He has also co-written a longer, illustrated paper about the evolution of immersive exhibitions at the V&A, which reports that they attract more diverse audiences, who may not typically visit museums and galleries. The authors suggest that “it seems likely that public sector and trust funding will be increasingly linked to ‘culture for all’ and immersive exhibitions are a potentially powerful tool to achieve this in what is otherwise quite a bare larder”.

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The age of infinite browsing

The premise of this book sounds interesting: Dedicated – The Case for Commitment in an Age of Infinite Browsing.

Author Pete Davis believes that a defining characteristic of our generation is to keep our options open as we are stuck in ‘infinite browsing mode’. This culture of restlessness and indecision, he argues, is causing tension in the lives of young people today, wanting to keep options open and yet yearning for the purpose, community and depth that can only come from making deep commitments.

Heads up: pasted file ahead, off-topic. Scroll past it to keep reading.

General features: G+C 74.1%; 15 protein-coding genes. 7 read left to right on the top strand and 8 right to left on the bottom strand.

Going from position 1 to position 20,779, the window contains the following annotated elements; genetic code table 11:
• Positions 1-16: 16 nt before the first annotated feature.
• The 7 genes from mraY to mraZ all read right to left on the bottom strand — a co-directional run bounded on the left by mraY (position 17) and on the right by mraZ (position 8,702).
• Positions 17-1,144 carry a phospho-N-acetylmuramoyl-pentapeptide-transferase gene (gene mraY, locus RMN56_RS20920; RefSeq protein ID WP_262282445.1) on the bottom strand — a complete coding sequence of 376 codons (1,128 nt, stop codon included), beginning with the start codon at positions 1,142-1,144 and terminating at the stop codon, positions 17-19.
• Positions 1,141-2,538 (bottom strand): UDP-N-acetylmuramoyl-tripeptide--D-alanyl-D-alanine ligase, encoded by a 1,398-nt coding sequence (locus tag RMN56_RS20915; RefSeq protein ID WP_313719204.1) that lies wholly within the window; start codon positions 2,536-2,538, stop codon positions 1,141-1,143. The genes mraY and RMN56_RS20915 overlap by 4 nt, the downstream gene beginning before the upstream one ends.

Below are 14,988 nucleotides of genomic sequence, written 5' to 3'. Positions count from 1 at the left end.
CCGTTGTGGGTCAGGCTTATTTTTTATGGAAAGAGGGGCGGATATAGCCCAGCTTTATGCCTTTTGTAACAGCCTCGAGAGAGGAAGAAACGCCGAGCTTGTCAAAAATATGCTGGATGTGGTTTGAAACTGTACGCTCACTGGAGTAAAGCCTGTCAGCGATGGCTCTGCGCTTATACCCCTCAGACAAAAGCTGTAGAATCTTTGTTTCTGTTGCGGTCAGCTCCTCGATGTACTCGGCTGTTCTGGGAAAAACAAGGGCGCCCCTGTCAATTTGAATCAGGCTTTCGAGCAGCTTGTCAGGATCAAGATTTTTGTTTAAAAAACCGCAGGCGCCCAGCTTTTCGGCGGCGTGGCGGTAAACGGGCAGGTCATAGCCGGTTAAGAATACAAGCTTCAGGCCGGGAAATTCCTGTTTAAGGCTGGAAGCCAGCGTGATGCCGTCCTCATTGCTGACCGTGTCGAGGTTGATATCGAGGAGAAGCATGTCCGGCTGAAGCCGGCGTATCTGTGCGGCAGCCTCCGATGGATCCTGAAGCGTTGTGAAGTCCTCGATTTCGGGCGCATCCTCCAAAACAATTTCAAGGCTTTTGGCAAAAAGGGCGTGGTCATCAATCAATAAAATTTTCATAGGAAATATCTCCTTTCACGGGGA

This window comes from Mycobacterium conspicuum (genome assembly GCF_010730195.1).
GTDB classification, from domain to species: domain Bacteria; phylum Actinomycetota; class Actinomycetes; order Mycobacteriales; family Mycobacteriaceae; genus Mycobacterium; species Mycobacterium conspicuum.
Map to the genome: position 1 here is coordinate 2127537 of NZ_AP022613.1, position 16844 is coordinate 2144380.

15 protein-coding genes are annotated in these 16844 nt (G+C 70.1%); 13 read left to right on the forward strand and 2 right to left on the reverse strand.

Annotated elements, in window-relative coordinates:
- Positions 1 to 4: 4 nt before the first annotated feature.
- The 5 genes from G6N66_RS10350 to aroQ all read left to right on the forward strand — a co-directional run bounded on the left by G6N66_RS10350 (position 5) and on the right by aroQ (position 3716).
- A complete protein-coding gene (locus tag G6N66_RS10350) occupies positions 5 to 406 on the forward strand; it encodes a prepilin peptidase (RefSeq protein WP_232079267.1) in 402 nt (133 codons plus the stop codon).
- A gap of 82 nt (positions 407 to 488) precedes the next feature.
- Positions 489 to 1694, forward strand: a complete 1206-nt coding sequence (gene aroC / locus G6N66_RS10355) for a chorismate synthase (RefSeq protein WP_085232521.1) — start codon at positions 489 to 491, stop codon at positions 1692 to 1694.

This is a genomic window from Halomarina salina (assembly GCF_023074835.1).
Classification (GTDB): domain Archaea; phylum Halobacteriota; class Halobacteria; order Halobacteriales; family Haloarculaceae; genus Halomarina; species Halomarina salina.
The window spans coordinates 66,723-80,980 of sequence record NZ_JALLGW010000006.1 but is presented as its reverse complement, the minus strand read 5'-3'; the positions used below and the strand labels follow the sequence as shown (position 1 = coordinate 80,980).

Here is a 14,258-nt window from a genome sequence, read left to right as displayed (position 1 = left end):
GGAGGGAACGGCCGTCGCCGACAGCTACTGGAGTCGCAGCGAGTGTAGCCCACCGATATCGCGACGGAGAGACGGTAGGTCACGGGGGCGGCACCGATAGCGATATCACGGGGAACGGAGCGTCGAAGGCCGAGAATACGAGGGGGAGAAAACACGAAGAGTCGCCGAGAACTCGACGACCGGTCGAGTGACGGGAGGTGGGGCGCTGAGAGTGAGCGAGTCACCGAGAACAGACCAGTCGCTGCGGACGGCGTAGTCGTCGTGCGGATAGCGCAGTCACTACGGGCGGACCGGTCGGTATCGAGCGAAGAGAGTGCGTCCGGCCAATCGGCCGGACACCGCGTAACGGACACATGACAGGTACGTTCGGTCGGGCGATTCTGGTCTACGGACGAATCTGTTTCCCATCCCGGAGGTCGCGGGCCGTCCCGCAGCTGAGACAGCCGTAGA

I haven’t got hold of the book yet, but I’d be interested to read it. It seems we can see the effect in audience data already given tickets are being booked more and more last minute. 

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Image: Michael Fenton on Unsplash

Embracing ageing


As a follow-up to my recent post about the ageing population, this cartoon and story see an obsession with young people among marketers and suggests we finally tap into the aspiration of age

Here is a restaurant that is embracing the ageing society and is living inclusion. 37% of its orders were mistaken, but 99% of its customers were happy. The Restaurant of Mistaken Orders is a pop-up project in Japan where all servers are people living with dementia. It wants to spread awareness and make society more open minded and relaxed about dementia. Highly relevant in light of 35 million dementia patients worldwide, which – according to the WHO – will increase to 115 million by 2050.